Work–Family Balance, Gender and Policy

Work–Family Balance, Gender and Policy

Jane Lewis

This important book looks at the three main components of work–family policy packages – childcare services, flexible working patterns and entitlements to leave from work in order to care – across EU15 Member States, with comparative reference to the US. It also provides an in-depth examination of developments in the UK. Variations in national priorities, policy instruments, established policy orientations and the context for policy making in terms of employment patterns, fertility behaviour and attitudes towards work and care are highlighted.

Chapter 3: Work–Family Balance Policies: Comparisons and Issues

Jane Lewis

Subjects: development studies, family and gender policy, social policy and sociology, comparative social policy, family and gender policy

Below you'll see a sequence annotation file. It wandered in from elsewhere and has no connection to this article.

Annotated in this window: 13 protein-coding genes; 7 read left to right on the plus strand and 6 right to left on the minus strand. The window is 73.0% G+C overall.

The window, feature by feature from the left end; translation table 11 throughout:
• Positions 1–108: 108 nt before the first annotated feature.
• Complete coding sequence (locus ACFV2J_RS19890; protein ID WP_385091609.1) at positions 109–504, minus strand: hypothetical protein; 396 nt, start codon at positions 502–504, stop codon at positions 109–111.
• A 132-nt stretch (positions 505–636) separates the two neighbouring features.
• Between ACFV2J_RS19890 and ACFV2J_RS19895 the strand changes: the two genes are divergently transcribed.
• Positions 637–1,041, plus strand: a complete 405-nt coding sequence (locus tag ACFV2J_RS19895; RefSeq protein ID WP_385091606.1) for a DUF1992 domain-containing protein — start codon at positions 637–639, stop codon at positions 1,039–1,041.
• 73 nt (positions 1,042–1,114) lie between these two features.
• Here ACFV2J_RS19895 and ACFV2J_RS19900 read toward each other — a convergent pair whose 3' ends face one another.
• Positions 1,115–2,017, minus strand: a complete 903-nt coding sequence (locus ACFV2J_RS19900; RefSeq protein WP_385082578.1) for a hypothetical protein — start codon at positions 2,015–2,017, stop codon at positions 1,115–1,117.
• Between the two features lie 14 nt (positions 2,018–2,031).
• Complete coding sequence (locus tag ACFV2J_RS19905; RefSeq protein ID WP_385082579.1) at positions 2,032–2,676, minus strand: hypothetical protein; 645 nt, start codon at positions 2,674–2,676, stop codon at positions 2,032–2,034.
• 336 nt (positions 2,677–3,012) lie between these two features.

There is a range of policy choices that have been made in the field of work and family balance. Governments have focused on promoting flexible working, particularly in terms of the hours worked, and on care issues, by enabling parents to care themselves or by financing and/or providing childcare services. There is also considerable variation as to how much states have elected to do and what has been left to parents or to employers. The detailed provisions of each policy instrument also matter in terms of how far they enable genuine choice on the part of mothers and fathers to engage in paid and unpaid work and what effects they have on men’s and women’s decisions in this respect. The nature of the policy priorities and policy packages developed in different countries depends in large measure on the policy goals. Gender equality has not figured largely in these outside the Scandinavian countries. Nevertheless, even the existence of work and family balance policies can play an indirect role in legitimising the changes in the balance of paid and unpaid work that men and women aspire to, as well as a direct role in helping them to achieve their goals. This chapter begins by examining the broad differences between the kind of policy ‘logics’ that exist in different countries, and the broad nature of the incentives and disincentives for men and women to work and to care. It then explores what the issues of care and care work...

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